Information and discussion on all aspects of British photographic history
I am always fascinated by these mysteries, but in my experience they usually get involved in so much minutiae that the central question becomes lost. I have no particular knowledge of the Brontes, but as a photo historian, this looks to me to be an attractive if otherwise normal c. 1850s-1860s ambrotype. It is taken outside which is not unusual for a British ambrotype but very unusual for a daguerreotype. The sharpness does not make it appear to be a copy. The dress looks very much from the 1850s-1860s and certainly not c. 1847. Of course one would prefer to see the original but I cannot see any signs that it is a copy.
I may have read the information too quickly but I also don’t understand the attribution to John Stewart. I don’t see why just because Stewart copied an important Bronte portrait, this suggests he also copied a daguerreotype that might never have even existed.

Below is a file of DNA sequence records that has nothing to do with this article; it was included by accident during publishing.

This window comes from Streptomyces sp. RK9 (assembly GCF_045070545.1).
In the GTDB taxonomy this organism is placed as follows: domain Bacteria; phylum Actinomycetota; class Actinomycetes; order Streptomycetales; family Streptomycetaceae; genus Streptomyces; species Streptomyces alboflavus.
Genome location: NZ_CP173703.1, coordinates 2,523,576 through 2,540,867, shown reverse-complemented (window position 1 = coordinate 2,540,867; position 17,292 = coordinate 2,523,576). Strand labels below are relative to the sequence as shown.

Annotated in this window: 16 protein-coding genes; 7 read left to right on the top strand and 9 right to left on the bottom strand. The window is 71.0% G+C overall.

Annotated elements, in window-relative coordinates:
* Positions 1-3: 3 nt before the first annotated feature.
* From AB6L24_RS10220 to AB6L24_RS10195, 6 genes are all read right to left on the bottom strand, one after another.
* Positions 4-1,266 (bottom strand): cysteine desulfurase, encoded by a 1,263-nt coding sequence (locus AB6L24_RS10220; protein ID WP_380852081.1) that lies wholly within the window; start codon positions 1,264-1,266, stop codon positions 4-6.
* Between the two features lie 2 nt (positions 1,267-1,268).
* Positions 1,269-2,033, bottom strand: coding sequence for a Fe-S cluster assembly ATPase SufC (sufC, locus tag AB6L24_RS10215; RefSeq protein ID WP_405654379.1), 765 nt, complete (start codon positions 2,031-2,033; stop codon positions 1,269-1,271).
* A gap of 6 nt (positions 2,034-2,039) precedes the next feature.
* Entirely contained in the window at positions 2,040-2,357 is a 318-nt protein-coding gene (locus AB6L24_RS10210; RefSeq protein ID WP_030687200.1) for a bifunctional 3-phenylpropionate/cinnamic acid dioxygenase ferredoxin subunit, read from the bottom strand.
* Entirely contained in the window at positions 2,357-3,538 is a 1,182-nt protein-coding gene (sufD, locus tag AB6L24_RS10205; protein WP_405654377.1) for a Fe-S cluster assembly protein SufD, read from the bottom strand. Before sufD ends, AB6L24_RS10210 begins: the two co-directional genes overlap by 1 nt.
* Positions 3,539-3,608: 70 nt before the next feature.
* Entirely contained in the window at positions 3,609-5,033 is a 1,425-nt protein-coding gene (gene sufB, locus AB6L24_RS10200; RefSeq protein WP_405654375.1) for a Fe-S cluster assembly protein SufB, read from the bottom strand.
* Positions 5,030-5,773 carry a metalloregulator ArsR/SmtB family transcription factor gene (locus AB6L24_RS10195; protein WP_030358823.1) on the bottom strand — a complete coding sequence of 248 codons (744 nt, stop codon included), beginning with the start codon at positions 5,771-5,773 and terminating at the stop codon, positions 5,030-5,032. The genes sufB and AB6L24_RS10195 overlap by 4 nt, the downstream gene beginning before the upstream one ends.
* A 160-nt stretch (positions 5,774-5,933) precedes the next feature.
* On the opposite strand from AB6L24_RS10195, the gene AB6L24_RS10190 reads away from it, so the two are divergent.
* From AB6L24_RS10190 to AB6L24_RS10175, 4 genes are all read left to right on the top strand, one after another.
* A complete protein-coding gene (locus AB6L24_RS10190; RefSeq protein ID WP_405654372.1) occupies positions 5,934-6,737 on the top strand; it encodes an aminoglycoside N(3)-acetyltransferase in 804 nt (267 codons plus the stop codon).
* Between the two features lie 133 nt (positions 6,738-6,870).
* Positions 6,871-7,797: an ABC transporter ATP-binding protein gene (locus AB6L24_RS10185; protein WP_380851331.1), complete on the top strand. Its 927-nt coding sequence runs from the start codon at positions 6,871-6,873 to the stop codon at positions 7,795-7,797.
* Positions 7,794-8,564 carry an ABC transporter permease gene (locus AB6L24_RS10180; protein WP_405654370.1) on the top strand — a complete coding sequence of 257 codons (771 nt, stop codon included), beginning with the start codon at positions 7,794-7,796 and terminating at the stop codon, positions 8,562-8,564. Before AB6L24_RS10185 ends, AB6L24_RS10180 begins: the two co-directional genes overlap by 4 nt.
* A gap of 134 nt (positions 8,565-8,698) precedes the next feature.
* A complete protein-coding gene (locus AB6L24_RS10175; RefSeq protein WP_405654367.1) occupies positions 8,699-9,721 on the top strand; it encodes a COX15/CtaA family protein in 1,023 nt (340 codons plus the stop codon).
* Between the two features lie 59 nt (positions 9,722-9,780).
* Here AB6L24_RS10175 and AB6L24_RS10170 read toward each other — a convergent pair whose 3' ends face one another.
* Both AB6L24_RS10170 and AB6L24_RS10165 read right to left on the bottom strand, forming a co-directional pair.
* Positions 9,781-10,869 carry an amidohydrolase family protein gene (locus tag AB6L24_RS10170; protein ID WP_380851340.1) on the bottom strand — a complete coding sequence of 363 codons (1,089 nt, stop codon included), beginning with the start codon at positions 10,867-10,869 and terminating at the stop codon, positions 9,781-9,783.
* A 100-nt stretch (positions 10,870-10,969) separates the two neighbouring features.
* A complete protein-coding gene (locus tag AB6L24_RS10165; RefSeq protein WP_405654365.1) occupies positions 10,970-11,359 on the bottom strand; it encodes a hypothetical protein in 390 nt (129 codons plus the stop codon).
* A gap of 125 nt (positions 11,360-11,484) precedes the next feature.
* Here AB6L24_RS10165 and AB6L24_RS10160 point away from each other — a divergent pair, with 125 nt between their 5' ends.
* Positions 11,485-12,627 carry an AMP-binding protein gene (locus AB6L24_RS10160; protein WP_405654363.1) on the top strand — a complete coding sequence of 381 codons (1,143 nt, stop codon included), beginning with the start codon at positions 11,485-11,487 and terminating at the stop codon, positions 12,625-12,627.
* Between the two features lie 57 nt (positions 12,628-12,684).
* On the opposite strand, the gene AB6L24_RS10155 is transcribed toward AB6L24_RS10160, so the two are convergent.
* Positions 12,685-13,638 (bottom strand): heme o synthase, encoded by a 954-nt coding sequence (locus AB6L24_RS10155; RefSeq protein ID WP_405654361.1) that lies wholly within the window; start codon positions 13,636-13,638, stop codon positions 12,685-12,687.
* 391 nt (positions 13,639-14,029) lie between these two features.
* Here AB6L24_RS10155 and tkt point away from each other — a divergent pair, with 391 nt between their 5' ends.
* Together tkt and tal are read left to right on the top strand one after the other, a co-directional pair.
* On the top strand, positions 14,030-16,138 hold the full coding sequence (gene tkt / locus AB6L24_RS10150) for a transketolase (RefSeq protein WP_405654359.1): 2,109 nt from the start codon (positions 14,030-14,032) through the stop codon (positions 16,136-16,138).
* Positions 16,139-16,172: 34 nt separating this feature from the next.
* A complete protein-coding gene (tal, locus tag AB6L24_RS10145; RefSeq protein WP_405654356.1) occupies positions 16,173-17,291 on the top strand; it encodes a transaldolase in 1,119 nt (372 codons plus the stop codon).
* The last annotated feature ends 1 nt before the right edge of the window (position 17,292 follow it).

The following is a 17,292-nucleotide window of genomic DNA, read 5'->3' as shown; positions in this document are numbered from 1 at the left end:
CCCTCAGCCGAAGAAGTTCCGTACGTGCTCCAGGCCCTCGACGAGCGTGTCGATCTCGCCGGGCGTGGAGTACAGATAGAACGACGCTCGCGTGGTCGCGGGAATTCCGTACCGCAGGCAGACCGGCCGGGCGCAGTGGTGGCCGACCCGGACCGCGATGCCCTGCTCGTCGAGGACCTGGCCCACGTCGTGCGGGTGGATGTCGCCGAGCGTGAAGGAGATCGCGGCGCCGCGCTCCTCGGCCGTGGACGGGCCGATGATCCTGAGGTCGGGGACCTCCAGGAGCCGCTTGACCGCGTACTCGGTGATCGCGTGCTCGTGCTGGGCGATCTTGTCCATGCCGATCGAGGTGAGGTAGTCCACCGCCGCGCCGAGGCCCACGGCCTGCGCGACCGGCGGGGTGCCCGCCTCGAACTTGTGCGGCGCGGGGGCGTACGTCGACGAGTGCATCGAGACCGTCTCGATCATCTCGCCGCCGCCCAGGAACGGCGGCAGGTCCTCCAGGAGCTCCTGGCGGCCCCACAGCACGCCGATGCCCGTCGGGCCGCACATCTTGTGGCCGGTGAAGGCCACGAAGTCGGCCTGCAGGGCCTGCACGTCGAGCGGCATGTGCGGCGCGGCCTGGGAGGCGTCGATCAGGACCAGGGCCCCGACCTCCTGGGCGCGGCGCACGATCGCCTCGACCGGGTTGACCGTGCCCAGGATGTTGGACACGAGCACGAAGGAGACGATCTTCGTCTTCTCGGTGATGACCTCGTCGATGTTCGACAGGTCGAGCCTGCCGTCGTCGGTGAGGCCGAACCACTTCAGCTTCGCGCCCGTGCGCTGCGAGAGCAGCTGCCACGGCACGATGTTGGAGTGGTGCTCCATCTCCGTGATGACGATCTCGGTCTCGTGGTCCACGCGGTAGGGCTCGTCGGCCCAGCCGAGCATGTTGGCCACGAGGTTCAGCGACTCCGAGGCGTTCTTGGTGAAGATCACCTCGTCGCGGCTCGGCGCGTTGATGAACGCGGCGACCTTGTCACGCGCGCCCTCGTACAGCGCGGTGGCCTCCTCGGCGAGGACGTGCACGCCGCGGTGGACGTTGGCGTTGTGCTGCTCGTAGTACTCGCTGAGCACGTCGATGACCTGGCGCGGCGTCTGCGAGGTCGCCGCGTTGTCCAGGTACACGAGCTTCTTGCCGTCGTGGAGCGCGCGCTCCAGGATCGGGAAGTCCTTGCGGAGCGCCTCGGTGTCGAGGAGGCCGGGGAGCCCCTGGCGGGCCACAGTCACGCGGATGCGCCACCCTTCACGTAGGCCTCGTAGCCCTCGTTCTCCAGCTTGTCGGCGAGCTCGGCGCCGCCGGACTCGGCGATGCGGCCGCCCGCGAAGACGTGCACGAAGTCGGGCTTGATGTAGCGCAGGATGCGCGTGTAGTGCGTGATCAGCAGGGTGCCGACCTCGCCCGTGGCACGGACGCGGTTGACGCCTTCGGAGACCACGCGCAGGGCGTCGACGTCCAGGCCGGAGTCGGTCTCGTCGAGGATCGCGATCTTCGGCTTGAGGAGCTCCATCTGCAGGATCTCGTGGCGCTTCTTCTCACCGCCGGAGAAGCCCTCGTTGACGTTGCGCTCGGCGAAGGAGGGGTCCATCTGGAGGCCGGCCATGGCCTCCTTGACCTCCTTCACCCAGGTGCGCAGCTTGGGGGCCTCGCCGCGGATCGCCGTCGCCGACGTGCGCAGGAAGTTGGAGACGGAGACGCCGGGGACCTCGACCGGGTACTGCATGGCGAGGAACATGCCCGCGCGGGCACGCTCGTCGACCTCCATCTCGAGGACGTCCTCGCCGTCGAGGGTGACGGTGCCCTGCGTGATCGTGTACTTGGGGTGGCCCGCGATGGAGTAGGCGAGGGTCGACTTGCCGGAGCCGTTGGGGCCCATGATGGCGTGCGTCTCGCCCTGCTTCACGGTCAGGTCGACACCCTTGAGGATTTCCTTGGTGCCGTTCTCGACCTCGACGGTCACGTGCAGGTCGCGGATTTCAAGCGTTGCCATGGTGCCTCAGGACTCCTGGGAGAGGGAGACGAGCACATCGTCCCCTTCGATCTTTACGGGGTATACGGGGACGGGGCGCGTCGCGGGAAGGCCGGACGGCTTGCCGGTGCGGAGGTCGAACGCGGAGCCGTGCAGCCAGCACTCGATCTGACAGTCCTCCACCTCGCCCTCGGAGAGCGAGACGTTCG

It seems to me that all the convoluted speculation stems form an attempt to force a large foot into a tiny glass slipper. In other words, there is an attempt to date this photograph from a period when all three sisters were alive but there is nothing else to clearly suggest the photograph is from before 1848.
The only 'dress' visible are the cloaks- 2 from Brussels, sumptuous Brussells chenile, and on of more humble, domestic fabric, and the hats, continental norm from 1830's. The resolution is exceptional, picking out individual asymmetric foibles, enabling firm subject identity and confirming the photo is a positive optical image, not reversed.
Hi ,Thats really interesting with regards to the date as it corresponds to the clothing the girls are wearing in the photograph which is around the 1860s and certaintly not the late 1840s